P Euseb. Hift. Eccl. 1. 4. C. 18. 9 Dialog. cum Tryph. Jud. in

Vid. Vers, Christophorson. &. Valer.

+ John iii. 22. xi. 54. Acts xii. 19. xiv. 3, 28. xv. 35. xvi. 12. xx. 6. and several other places.

u Catal. Script. Eccl. in Justin. * Phot. Biblioth. cxxy.


r Hilt. Eccl. l. 4. C. II. in fine.

2. It may be farther objected, that Justin could not speak of the books of the New Testament being read in the Syrian Churches, and that he himself did not reside in Syria, because he was unacquainted with the Hebrew or Syriack language, as seems to be evident from his works. Dr. Cave produces a very remarkable instance of it?, viz. his deriving the word Satana from Sata, which, says he, in the language of the Jews and Syrians fignifies an Apoftate, and Nas (on which account he is called a Serpent) and denotes the same as Sata in their language a.

To which I answer, that though the derivation be, as Dr. Cave says, very childish and ridiculous, because every one who knows any thing of Hebrew now is sure it is derived from the verb Yow, which fignifies to hate with malice, yet I think it cannot hence be concluded, that Justin did not live in Syria: for,

(1.) The verb you was not in the Syriack language, but another always made use of instead of it. As there are in the Syriack abundance of words, which are not in the old Hebrew, so abundance in Hebrew, which were not in Syriack. As the language altered, inany words were both brought in and left out, among which this was one : this I conclude, because another verb is always made use of in the Syriack Version of the New Testament to denote the idea, and never this; so that a native of Syria could not give a just etymology of this word, without being acquainted with the old Hebrew, which at that time, it is certain, was known but to very few, especially out of Jerusalem.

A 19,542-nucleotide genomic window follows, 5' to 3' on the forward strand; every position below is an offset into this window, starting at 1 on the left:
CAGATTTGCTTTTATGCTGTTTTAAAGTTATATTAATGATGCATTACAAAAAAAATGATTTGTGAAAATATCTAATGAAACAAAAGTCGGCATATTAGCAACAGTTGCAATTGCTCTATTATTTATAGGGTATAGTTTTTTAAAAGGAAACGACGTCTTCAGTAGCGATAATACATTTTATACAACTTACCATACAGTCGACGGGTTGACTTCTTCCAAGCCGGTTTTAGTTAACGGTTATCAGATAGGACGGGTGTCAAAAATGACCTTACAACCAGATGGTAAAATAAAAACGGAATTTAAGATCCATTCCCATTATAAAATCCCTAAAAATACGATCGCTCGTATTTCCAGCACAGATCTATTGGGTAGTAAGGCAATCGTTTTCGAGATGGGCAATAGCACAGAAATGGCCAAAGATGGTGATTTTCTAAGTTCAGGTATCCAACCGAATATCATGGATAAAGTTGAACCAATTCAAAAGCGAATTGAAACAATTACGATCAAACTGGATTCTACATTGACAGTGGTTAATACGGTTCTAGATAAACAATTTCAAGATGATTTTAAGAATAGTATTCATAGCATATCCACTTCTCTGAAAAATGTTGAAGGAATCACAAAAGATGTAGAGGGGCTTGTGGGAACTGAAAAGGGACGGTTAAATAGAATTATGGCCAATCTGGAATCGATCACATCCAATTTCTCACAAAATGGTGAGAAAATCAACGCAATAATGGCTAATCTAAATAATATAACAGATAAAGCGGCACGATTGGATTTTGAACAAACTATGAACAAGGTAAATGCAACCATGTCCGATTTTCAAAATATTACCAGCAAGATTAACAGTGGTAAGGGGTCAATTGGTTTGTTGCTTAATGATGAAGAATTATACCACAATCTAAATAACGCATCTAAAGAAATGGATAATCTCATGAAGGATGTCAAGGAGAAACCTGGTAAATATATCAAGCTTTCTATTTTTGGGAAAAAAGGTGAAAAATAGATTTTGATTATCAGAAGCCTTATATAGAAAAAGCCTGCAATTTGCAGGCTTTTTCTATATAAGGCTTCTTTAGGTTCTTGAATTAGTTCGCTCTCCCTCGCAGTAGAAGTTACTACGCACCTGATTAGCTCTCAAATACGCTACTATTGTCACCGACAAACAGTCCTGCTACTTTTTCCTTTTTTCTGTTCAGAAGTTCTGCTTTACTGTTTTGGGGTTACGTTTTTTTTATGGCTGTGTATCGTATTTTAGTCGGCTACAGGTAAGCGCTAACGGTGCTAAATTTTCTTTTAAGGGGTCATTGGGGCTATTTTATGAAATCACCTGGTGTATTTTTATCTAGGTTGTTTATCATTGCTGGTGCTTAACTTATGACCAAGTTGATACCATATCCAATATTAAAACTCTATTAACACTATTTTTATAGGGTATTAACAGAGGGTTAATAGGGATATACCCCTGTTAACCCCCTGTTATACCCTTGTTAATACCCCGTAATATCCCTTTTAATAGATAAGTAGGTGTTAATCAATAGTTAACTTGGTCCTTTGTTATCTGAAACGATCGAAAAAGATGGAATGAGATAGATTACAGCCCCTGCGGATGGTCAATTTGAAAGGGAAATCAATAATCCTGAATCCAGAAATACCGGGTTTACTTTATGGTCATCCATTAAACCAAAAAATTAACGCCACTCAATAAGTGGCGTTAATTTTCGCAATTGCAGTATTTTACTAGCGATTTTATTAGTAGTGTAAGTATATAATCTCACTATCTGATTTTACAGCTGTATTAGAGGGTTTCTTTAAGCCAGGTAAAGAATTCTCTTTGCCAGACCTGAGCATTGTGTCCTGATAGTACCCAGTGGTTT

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(2.) Suppose the verb you had been conmon in Syriack, it will be a mighty strange consequence to infer, that Justin was not an inhabitant of Syria, because he thought another verb or noun in the same language, and not that, was the root of any particular word. Were I to make use of the same argument in respect of an European language, and to conclude, for instance, a person was not an inhabitant of England, because he could not tell, or should mistake the Latin or Saxon original of any English word ; the reasoning would be apparently very weak, and the consequence would be, that but a very few ininhabitants would be left in England. The case is exactly the


(3.) This verb was not common in the Hebrew itself, not being above once or twice to be found in the Hebrew Bible.

(4.) Justin, though a Samaritan or native of Palestine, was born of Gentile parents; as appears by the names of his father and grandfather, which, he says , were Priscus and Bacchius; was educated in the philosophy and learning of Greece, as is evident from the accounts of Eusebius, Jerome, and Photius ; and therefore, though he might understand his own country language, it is not at all strange he was no critick in it. But,

(5.) For proof that Justin understood Syriack, I think we need go no farther than this very place which is objected. If he had not, how did he know the word Satana was of Hebrew or Syriack original, and apply to that language for its etymology? Why did he not, as other Fathers unacquainted with this language are often ridiculously wont“, apply to the Greek for its original ? This evidently proves he knew the language. Besides, to put the matter past all controversy, I observe, upon a close and critical enquiry, the two words (viz. Sata